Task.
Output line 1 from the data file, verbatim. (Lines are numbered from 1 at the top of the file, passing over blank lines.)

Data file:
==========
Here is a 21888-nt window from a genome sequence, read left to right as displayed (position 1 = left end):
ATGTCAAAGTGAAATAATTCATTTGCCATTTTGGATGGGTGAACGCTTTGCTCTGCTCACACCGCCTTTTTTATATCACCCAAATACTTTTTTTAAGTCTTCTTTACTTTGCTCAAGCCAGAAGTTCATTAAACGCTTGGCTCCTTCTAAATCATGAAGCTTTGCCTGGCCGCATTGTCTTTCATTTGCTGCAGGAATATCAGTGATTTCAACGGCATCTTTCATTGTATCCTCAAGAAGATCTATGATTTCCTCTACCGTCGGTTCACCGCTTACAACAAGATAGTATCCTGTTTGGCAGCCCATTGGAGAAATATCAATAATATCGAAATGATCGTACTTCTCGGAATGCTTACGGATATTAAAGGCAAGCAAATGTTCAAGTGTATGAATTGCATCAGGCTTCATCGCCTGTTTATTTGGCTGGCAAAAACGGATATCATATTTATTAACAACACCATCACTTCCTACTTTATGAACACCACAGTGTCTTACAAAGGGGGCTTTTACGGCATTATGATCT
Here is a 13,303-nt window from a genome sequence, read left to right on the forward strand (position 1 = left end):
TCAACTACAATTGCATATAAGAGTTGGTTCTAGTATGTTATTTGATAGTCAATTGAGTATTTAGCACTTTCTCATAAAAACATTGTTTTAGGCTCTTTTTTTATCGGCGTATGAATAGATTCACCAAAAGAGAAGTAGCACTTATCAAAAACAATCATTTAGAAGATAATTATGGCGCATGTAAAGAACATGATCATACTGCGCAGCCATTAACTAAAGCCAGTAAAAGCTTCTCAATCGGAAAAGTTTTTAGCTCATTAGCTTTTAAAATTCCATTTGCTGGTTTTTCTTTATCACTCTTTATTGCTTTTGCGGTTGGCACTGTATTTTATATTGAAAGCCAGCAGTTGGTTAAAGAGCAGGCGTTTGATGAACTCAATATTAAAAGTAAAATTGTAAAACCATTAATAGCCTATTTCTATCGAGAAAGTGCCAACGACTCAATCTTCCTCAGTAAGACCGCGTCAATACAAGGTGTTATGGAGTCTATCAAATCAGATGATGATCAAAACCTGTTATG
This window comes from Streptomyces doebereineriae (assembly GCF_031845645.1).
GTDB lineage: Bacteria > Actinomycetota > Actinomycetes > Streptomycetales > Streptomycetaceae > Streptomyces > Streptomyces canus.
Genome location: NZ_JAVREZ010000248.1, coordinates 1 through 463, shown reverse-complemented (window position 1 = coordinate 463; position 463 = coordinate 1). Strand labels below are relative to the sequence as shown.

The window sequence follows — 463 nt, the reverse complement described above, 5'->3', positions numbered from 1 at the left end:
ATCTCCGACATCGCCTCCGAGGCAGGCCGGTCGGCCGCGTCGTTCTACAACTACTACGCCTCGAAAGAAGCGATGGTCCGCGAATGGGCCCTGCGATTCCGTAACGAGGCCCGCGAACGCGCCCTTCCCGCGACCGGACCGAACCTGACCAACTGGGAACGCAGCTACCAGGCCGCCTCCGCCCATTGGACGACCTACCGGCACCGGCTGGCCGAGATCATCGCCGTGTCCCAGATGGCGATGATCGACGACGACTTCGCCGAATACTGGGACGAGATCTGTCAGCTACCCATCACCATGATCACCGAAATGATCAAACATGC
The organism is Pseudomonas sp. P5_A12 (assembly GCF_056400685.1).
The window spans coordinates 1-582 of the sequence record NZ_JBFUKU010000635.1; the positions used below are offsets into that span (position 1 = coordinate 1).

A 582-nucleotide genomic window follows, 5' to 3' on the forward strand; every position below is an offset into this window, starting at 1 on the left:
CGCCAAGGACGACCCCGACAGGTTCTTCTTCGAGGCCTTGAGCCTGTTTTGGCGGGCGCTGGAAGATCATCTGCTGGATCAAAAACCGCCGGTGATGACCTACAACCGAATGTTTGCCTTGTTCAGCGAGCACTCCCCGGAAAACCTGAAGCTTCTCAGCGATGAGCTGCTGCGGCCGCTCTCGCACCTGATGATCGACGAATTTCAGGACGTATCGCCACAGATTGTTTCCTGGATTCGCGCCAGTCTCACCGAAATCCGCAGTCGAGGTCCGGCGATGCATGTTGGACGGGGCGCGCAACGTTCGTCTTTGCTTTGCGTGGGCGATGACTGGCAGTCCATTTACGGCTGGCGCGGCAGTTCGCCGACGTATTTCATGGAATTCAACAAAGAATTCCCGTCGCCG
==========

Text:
Here is a 21888-nt window from a genome sequence, read left to right as displayed (position 1 = left end):